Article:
• Complete the Home Education Notification Form. (<- Click on the bold words to get a copy.) It is only used to notify the school that you are going to homeschool your child for the school year. It must be completed and turned into the superintendent no later that the first day of when your child’s school building begins the academic year. I would suggest you send it by registered mail with a return receipt. This is so you have record that they received it. It gets very busy for the superintendent’s office and your paperwork could get lost. If that should happen, you have a record that they received it.

Item #6 is for you to just list a few general topics of what you intend to teach your child for the school year. For instance, in math you can list for your child who is of first grade level the topics of single digit addition and subtraction, counting money and telling time. This is for informational purposes and you can change your mind as the year progresses. Your daughter may sail through addition and subtraction and you decide to add multiple digit addition. That is great and there is no need to contact the school and let them know your topics have changed. She may struggle with telling time and you decide to wait until a later date to teach this. This is perfectly fine too. The superintendent is just seeing that you have some topics for your child to learn.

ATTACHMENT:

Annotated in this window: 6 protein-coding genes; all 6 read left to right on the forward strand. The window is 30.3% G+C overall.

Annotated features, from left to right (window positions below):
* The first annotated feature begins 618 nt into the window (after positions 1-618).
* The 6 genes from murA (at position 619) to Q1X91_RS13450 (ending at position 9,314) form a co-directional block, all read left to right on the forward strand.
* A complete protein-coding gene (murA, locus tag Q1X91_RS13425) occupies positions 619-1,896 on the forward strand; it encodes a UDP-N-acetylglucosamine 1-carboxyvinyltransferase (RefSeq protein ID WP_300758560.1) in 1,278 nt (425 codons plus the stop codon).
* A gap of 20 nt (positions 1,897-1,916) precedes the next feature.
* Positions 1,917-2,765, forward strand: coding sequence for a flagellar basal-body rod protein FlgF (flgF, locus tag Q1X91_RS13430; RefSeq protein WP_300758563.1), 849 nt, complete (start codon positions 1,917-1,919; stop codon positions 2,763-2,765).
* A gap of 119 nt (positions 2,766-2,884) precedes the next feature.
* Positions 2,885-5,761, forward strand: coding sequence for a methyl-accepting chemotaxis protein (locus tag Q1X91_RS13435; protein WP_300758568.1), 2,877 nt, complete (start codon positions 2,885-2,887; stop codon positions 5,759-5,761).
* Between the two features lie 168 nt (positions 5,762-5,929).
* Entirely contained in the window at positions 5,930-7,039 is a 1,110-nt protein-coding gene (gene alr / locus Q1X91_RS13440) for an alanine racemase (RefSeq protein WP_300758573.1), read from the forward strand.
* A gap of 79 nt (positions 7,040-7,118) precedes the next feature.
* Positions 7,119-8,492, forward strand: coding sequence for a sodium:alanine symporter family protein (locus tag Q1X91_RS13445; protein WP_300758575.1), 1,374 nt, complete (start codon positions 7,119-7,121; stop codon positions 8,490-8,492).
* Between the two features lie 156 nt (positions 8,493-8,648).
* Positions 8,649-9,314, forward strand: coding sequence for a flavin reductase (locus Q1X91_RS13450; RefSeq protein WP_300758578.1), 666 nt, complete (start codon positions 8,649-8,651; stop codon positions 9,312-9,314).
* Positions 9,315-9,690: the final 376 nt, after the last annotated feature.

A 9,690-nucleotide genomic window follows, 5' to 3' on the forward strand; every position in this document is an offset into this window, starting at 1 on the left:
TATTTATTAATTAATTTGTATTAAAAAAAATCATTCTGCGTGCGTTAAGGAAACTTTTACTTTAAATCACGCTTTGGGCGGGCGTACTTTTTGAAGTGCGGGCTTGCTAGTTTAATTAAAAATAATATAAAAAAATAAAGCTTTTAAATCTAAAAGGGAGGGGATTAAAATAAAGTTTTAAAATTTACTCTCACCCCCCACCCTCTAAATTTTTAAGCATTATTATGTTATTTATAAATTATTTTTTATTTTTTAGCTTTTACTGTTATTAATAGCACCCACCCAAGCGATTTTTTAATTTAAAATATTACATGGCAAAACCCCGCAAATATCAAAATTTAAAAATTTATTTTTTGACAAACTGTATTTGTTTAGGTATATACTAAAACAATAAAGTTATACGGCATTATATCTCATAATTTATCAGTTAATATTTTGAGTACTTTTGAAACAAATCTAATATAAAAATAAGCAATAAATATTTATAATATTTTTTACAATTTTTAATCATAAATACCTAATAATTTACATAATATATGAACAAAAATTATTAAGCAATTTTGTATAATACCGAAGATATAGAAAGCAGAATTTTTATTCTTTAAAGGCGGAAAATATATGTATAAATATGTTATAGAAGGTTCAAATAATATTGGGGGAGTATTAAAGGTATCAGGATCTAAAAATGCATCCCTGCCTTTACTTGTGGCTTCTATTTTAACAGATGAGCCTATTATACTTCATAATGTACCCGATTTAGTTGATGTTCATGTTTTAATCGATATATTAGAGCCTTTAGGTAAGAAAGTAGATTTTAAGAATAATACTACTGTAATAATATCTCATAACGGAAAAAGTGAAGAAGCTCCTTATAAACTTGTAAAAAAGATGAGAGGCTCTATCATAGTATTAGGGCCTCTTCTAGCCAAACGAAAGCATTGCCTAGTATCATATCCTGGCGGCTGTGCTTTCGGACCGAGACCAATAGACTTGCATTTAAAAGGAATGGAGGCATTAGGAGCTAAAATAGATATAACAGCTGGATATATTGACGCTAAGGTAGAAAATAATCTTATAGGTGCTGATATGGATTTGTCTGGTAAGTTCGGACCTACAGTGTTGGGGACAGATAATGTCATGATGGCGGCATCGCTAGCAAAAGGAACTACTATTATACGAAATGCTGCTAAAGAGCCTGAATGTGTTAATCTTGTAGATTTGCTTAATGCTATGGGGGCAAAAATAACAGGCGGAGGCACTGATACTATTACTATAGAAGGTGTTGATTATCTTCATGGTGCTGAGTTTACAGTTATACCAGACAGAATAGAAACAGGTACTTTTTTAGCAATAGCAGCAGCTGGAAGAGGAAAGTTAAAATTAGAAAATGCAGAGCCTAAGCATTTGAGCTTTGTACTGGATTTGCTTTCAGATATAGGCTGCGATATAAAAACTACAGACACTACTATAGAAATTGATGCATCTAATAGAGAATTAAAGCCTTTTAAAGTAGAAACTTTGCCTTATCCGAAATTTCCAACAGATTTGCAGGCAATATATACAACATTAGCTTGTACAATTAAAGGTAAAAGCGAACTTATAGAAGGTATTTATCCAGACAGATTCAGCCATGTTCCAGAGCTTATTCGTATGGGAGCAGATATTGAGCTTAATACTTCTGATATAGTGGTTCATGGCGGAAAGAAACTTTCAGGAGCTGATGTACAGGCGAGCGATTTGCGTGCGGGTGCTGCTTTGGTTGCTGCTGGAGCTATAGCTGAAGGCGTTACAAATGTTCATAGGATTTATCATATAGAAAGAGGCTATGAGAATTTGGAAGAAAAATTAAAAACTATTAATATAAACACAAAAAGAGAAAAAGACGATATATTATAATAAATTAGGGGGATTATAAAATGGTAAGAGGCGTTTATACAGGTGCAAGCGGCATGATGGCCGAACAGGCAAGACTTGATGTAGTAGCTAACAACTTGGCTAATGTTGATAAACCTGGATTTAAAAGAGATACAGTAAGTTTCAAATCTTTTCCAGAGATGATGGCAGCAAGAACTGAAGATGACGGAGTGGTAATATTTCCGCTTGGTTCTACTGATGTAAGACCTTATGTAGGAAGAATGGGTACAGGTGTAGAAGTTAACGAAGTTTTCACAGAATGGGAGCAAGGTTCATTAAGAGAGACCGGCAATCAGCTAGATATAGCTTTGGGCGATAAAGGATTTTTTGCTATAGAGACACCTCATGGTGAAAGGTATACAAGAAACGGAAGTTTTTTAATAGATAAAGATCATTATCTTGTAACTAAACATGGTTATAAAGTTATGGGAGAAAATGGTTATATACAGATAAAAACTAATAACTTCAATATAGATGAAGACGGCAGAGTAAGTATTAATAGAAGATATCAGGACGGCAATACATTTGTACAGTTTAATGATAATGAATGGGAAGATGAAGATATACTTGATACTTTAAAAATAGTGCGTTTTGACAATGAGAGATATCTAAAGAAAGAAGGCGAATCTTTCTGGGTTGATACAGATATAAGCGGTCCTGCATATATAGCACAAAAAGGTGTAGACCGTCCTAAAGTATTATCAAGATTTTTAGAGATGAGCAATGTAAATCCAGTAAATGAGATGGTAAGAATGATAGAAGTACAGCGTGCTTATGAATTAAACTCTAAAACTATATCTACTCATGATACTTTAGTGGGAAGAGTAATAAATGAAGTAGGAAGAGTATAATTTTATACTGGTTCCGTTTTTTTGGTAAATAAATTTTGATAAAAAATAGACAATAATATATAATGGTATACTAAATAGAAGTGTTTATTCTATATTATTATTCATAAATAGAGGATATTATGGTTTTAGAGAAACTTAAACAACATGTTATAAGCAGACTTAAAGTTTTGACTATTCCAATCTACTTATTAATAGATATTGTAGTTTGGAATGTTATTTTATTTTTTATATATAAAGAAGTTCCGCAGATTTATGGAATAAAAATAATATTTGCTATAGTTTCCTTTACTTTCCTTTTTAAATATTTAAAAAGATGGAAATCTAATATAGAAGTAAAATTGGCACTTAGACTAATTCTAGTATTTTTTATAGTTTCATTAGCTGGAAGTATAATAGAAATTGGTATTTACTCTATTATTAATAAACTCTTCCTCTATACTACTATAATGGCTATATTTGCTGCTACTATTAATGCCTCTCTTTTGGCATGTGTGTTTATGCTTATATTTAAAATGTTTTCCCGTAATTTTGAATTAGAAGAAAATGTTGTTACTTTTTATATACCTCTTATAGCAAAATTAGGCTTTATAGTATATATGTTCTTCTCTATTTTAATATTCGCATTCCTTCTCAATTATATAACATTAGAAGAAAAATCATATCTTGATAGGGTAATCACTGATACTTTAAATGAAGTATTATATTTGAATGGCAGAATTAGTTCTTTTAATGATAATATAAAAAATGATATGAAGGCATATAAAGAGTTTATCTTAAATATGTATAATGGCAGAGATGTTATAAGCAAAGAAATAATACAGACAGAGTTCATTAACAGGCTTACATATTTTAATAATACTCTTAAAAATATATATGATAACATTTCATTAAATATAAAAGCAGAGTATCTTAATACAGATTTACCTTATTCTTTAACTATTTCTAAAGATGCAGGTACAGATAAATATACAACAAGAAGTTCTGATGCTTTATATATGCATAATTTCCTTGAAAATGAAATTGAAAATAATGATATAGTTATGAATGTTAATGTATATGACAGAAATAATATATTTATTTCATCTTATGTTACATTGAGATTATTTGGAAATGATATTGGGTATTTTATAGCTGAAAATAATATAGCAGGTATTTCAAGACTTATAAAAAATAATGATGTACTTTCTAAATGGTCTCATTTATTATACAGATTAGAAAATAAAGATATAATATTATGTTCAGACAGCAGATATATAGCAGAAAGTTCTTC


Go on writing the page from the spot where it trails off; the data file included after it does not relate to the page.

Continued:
Item #7 on the form is for informational purposes as well. You can list resources that you will be using, but you do not need to make an extensive list of every book you are going to use. You may not have even come across a fabulous resource yet and discover it as the year continues. That has happened to me on several occasions. You can list the textbook (if you are using one) as well as other resources or programs. For instance, in Social Studies you might use Story of the World, various videos, maps of the world and United States and  and app such as Stack the States.  Again, the superintendent is looking to see that you have a plan of what resources you would like to use.

Have a great week! ~Lisa~

 

Chores: Teaching Responsibility

yellow-latex-gloves-on-dish-rack-4039452.jpgChores serve several purposes. One way is to have some additional help with household and yard duties. Another is listening to instruction and following directions. And, the last but what I feel is the best purpose, is they help teach responsibility.

Did you ever want a pet when you were growing up? Do you remember one of the first things you would say after you asked? I will feed it and clean up after it. Ah! You were using your powers of persuasion to make the argument that you would be responsible. Did it work? 🙂